Take a trip to the Downs and there’s one thing that immediately springs out at you. This is a space for enjoyment. Whether it’s families playing games together, sports teams benefitting from the myriad of marked up pitches, charity runs or community groups using the space as a place to meet, the Downs truly brings people from all over Bristol together with a united love of this very special place.
Jonathon Baker, who has served on The Downs Committee, the guardians of the Downs, for five years, and who is a member of the Society of Merchant Venturers, says: “Being able to use the Downs for sport, community activities and freely available recreation, is a wonderful resource that we have in the city.”
In fact, many formal and informal community groups call the Downs their home. One of the most active is FODAG – The Friends of the Downs and Avon Gorge, formed in 2008.
Robert Westlake, Chair of FODAG is a passionate advocate for this swathe of green space in our city.
He says: “The Downs is a major asset for the city of Bristol. It has boundless opportunities.”
FODAG is a community group that encourages people from all over the city to visit this “green lung” and take part in the conservation activities it organises. From butterfly surveys to deep litter picking, from monitoring the ‘Goats in the Gully’ to taking part in their Conservation Sundays, FODAG also organises social events for its members, including picnics and informative talks.
“I love to see people enjoying themselves,” adds Robert. “The Downs is a natural playground. What more could you ask for? On a Saturday afternoon you can see hundreds of Bristol Downs League footballers charging around on our 30 pitches, it’s such a special sight. Or Cycle Sunday when roads are closed to allow people safe and free cycling around the Downs. So many groups use the Downs informally too, there’s such a variety of sports and recreation that take place. The University even has a Quidditch Club.”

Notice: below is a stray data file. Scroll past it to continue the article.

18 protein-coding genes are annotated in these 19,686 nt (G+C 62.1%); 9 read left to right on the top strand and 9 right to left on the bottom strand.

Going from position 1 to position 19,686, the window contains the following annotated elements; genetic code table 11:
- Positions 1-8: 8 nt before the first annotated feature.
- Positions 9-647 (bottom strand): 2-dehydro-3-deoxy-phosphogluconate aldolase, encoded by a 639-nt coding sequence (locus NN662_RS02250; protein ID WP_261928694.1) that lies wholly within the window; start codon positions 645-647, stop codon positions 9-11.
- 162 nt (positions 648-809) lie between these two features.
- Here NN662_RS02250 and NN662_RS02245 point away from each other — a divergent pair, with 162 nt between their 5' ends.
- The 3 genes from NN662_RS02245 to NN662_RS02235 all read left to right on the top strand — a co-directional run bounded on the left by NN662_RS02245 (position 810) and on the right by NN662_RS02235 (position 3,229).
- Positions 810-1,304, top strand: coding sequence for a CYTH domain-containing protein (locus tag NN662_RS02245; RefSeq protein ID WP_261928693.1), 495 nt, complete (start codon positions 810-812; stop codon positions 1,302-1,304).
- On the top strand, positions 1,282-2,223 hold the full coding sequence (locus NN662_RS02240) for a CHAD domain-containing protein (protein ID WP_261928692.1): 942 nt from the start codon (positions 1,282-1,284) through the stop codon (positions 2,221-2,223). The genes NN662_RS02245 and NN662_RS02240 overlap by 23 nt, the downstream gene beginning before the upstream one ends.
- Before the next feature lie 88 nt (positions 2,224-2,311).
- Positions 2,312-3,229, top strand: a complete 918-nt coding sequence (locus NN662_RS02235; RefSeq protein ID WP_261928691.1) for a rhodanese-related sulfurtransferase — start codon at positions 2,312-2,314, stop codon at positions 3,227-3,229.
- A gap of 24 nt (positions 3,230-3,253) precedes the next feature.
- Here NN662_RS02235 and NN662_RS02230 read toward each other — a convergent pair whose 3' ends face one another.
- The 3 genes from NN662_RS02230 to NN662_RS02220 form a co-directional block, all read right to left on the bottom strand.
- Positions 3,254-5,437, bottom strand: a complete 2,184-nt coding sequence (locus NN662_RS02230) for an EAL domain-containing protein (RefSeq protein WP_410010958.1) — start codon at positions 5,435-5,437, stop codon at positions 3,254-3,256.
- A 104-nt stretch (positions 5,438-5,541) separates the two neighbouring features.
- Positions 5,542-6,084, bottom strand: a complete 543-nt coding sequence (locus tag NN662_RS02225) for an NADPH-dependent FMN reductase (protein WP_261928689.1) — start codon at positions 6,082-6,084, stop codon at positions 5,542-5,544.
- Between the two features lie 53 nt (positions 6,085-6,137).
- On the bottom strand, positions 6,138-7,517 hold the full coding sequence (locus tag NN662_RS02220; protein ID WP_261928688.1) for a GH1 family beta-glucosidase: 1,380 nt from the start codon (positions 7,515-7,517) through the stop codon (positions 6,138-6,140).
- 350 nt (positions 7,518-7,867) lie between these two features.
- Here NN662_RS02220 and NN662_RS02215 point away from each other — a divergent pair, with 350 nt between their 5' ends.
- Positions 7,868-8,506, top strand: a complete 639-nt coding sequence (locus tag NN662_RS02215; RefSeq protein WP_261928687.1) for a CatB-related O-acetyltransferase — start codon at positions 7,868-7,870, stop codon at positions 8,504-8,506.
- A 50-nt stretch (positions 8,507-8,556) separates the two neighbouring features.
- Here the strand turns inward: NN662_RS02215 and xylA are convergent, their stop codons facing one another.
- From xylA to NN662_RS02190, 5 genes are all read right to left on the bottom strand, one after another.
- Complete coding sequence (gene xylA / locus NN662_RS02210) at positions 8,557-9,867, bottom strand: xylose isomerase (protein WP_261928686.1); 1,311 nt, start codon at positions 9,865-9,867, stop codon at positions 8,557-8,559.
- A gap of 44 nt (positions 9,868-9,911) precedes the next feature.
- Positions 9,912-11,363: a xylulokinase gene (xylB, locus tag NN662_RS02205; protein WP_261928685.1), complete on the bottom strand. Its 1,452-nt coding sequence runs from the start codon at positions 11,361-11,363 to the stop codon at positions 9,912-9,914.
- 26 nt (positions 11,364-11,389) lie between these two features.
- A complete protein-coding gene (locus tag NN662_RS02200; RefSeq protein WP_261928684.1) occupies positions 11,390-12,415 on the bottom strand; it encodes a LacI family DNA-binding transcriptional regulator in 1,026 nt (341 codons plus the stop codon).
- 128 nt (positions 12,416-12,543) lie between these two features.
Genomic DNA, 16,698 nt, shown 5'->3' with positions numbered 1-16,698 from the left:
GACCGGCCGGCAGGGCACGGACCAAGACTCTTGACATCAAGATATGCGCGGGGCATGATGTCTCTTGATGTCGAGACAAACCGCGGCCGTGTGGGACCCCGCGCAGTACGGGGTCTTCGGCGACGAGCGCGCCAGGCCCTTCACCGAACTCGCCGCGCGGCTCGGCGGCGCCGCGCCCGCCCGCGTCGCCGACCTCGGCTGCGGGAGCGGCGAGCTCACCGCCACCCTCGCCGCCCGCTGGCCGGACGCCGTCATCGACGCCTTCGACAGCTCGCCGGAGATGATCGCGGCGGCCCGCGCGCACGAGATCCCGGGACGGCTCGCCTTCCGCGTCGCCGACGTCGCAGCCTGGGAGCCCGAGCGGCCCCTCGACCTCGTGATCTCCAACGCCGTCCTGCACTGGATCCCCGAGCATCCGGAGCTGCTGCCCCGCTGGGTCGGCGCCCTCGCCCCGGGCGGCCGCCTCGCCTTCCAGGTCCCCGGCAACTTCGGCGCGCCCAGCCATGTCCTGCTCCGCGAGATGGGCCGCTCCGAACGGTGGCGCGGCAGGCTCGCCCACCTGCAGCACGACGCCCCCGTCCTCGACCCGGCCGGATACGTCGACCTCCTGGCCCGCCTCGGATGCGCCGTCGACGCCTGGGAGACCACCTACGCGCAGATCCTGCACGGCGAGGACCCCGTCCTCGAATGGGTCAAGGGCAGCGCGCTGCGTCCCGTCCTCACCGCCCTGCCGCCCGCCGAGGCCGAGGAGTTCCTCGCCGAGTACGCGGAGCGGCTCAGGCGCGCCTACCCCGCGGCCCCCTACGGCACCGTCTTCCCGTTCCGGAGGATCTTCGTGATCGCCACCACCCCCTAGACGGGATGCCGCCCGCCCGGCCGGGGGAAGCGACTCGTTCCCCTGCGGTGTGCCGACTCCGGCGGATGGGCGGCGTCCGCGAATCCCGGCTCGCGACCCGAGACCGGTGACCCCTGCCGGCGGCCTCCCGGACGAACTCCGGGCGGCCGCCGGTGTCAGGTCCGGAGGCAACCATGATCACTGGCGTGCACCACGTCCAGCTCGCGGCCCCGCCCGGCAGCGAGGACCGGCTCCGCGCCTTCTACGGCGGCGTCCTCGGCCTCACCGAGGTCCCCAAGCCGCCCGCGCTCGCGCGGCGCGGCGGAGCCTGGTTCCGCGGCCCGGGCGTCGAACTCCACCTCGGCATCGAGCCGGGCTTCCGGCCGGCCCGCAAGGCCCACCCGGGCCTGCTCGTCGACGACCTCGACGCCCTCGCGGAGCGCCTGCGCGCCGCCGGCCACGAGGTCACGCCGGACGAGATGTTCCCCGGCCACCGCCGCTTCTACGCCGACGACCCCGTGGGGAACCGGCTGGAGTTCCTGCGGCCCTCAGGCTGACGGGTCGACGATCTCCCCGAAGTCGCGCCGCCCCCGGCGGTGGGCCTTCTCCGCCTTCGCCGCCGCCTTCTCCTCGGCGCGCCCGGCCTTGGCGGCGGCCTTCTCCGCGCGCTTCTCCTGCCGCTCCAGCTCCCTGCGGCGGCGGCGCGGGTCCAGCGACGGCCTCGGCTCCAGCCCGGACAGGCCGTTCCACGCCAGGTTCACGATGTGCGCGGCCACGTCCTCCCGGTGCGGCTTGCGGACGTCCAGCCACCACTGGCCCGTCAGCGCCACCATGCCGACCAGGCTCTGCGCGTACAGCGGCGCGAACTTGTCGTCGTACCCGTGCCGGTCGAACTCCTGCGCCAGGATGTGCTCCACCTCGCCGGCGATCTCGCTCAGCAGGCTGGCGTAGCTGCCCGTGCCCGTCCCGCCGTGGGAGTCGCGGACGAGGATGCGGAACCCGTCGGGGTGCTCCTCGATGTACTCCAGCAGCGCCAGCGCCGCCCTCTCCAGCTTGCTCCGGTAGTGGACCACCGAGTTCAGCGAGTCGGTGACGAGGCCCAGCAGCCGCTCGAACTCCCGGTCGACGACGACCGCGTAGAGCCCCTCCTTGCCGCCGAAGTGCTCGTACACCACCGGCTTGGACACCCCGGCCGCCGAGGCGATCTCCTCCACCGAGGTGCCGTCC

The Downs League has been a feature of the Downs for over 100 years starting up in 1905. In fact, football matches have been held continuously ever since, with the exception of the two world wars. “They even played during the Beast from the East,” comments Owen Dow, the honorary general secretary of The Downs League. “The League is unique,” he adds. “With all the teams in the League playing in one place at the same time on a Saturday afternoon, there’s nothing else like it.”
For the League, the Downs provides a very special sporting venue. Home and away, teams know where they are playing, and don’t have to travel from club to club each week.
“Some clubs have been playing here for over 100 years, and many others have surpassed their 50th anniversary,” says Owen. “It’s a way of life, not just for the players, but the spectators too. People have known each other for years and many friendships formed.”